Apple knows all too well that fans of the iPhone like to use attachable lenses like Olloclip to take DSLR-quality photos with the 8-megapixel shooter. Now, the company has been granted a patent for a bayonet-style mount for attachable lenses.
The bayonet mount would theoretically be placed on the back of the iPhone around the camera. iPhone users could then attach different camera lenses to the bayonet mount for a more secure connection. Bayonet mounts are common on most digital cameras and other gadgets. In order to secure an attachment to your device using a bayonet mount, you simply push and twist until the two parts are connected. To unlock the two pieces, you just twist off one piece in the opposite direction.
Although the bayonet mount is among the most simple of connections out there, the patent states that Apple believes it to be superior to the magnetic connection, which is currently used to attach the Olloclip lens to the iPhone. Although the bayonet mount should be more secure, it would stick out from the back of your iPhone a little. Bayonet mounts aren't exactly subtle and since obvious and somewhat ugly attachments aren't really Apple's style, it doesn't seem all too likely that Apple will use this patented technology on the iPhone 6.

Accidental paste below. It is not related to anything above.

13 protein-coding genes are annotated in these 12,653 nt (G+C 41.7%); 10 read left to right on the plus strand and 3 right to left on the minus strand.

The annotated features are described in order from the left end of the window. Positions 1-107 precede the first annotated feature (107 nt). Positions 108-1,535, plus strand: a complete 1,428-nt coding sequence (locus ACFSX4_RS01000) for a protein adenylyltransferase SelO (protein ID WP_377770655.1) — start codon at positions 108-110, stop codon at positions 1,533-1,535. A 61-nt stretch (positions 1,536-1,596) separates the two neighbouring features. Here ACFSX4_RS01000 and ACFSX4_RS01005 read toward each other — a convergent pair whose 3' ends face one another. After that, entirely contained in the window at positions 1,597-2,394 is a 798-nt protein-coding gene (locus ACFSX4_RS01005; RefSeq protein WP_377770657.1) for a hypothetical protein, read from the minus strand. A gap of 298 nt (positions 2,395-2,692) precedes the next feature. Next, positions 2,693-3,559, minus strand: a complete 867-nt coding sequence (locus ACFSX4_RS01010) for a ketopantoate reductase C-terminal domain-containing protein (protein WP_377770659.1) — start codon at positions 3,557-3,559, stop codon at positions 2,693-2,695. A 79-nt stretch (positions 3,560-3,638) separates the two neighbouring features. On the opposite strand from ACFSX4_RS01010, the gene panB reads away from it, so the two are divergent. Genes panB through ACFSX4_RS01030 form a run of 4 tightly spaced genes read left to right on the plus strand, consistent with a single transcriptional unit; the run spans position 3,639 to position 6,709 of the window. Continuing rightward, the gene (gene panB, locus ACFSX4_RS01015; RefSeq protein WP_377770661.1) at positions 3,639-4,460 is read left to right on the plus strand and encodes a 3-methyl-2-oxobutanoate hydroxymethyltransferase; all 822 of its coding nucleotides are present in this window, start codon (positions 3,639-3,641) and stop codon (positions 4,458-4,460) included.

Regardless, Apple now has the "Bayonet attachment mechanisms" patent on file with the U.S. Patent and Trademark Office.
Right now, super high-resolution smartphone cameras are all the rage, so it's no surprise that Apple wants to patent camera-related technology now before everyone else does. So far, the iPhone camera has stayed stubbornly at 8-megapixels, though iPhone 6 rumors hint that a 10-megapixel camera or greater might be on the way soon.
iPhone competitors like the Samsung Galaxy S5 and HTC One M8, feature significantly higher-resolution cameras than the iPhone 5S. In fact, when you compare the 5S' 8-megapixel camera to the Nokia Lumia 1020's 41-megapixel camera and the Oppo Find 7's 13-megapixel camera, which can take 50-megapixel stills, it's just no competition.
However, attachable lenses like the Olloclip make all the difference in the world when you're taking macro shots, fish eyes or wide angle photos.